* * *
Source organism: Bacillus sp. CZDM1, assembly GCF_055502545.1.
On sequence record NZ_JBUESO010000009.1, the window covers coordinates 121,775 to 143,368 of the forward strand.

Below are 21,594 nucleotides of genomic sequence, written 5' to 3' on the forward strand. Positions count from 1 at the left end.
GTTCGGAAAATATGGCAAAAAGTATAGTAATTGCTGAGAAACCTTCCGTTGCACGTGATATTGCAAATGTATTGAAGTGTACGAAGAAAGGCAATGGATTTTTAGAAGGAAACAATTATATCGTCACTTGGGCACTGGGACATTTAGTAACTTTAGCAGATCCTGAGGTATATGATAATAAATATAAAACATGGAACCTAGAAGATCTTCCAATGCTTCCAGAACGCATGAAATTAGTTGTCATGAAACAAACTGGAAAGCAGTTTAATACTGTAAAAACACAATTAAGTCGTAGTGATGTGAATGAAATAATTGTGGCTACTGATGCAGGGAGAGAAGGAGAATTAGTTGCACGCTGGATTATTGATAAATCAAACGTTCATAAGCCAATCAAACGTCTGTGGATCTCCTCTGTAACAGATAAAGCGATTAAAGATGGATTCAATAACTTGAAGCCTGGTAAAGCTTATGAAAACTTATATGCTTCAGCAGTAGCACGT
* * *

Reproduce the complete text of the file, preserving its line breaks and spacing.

Source organism: Bacillus sp. CZDM1, assembly GCF_055502545.1.
On sequence record NZ_JBUESO010000009.1, the window covers coordinates 121,775 to 143,368 of the forward strand.

Below are 21,594 nucleotides of genomic sequence, written 5' to 3' on the forward strand. Positions count from 1 at the left end.
GTTCGGAAAATATGGCAAAAAGTATAGTAATTGCTGAGAAACCTTCCGTTGCACGTGATATTGCAAATGTATTGAAGTGTACGAAGAAAGGCAATGGATTTTTAGAAGGAAACAATTATATCGTCACTTGGGCACTGGGACATTTAGTAACTTTAGCAGATCCTGAGGTATATGATAATAAATATAAAACATGGAACCTAGAAGATCTTCCAATGCTTCCAGAACGCATGAAATTAGTTGTCATGAAACAAACTGGAAAGCAGTTTAATACTGTAAAAACACAATTAAGTCGTAGTGATGTGAATGAAATAATTGTGGCTACTGATGCAGGGAGAGAAGGAGAATTAGTTGCACGCTGGATTATTGATAAATCAAACGTTCATAAGCCAATCAAACGTCTGTGGATCTCCTCTGTAACAGATAAAGCGATTAAAGATGGATTCAATAACTTGAAGCCTGGTAAAGCTTATGAAAACTTATATGCTTCAGCAGTAGCACGT